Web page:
Taking a systems approach to groundwater governance in Nepal
CGIAR Initiative on NEXUS Gains
- Impact Area
Many groundwater studies focus on the physical aspects of groundwater, including extraction rates, recharge, and water levels. As a social scientist, however, Labisha Uprety, a Senior Research Officer in Policy and Water Governance at the International Water Management Institute (IWMI) in Nepal, recognizes the importance of technical research but is personally more interested in asking questions about water management, governance, and who decides what when it comes to groundwater. These questions are not asked enough in Nepal but could be the key to sustainable groundwater management. As Labisha says, remembering a quote from a 2019 paper by Karen Villholth and co-authors, “the water crisis is a crisis of governance rather than strictly a crisis of resources.”
Labisha began her career in education policy, which gave her a clear insight into the interactions, hierarchies, and power dynamics that govern institutions. This experience is now proving very valuable as she works with the CGIAR Initiative on NEXUS Gains to apply a systems approach to groundwater governance in Nepal.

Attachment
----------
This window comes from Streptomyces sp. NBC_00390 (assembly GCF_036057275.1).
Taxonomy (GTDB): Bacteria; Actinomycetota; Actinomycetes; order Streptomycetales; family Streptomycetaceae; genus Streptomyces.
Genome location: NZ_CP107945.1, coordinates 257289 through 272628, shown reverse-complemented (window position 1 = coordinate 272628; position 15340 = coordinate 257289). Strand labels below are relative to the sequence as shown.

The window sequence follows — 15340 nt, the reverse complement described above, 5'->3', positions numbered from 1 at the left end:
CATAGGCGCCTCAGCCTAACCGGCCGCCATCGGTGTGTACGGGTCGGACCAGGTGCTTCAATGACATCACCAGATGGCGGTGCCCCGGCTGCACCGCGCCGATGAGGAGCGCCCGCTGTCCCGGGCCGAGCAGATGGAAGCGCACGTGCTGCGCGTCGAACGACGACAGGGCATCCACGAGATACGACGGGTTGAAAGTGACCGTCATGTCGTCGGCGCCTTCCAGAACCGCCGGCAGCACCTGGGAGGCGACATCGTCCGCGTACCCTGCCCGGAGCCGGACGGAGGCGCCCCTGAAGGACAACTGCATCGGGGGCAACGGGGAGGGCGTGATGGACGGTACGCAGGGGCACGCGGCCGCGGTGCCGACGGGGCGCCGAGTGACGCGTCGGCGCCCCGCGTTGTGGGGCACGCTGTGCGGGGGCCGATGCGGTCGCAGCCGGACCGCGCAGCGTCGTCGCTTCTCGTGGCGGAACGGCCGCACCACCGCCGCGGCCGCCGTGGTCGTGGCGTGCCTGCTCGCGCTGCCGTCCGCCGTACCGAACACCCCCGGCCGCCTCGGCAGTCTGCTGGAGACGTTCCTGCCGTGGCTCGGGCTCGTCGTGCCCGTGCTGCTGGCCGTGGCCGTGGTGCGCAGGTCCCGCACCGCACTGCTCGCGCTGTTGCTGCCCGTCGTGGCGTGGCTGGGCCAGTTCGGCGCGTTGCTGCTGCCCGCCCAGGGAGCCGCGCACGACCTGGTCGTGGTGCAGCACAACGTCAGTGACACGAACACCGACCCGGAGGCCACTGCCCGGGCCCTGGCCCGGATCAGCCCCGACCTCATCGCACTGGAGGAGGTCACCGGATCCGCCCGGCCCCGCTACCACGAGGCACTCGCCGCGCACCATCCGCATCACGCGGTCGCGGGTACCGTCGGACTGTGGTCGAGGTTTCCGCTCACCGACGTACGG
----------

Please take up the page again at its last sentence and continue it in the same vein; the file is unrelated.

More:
The importance of a systems approach
NEXUS Gains’ work has highlighted the interconnections between water, energy, food, and ecosystems. However, the way Nepal’s water governance system has evolved means policymakers work in sectoral silos. One way to combat this division is through multistakeholder dialogues – bringing together all the relevant stakeholders to talk to each other and cooperate to solve related issues. Labisha highlights that these dialogues are simply the start, not a solution itself: “A systems approach is just a process to support discovery and facilitate solutions that come directly from stakeholders.”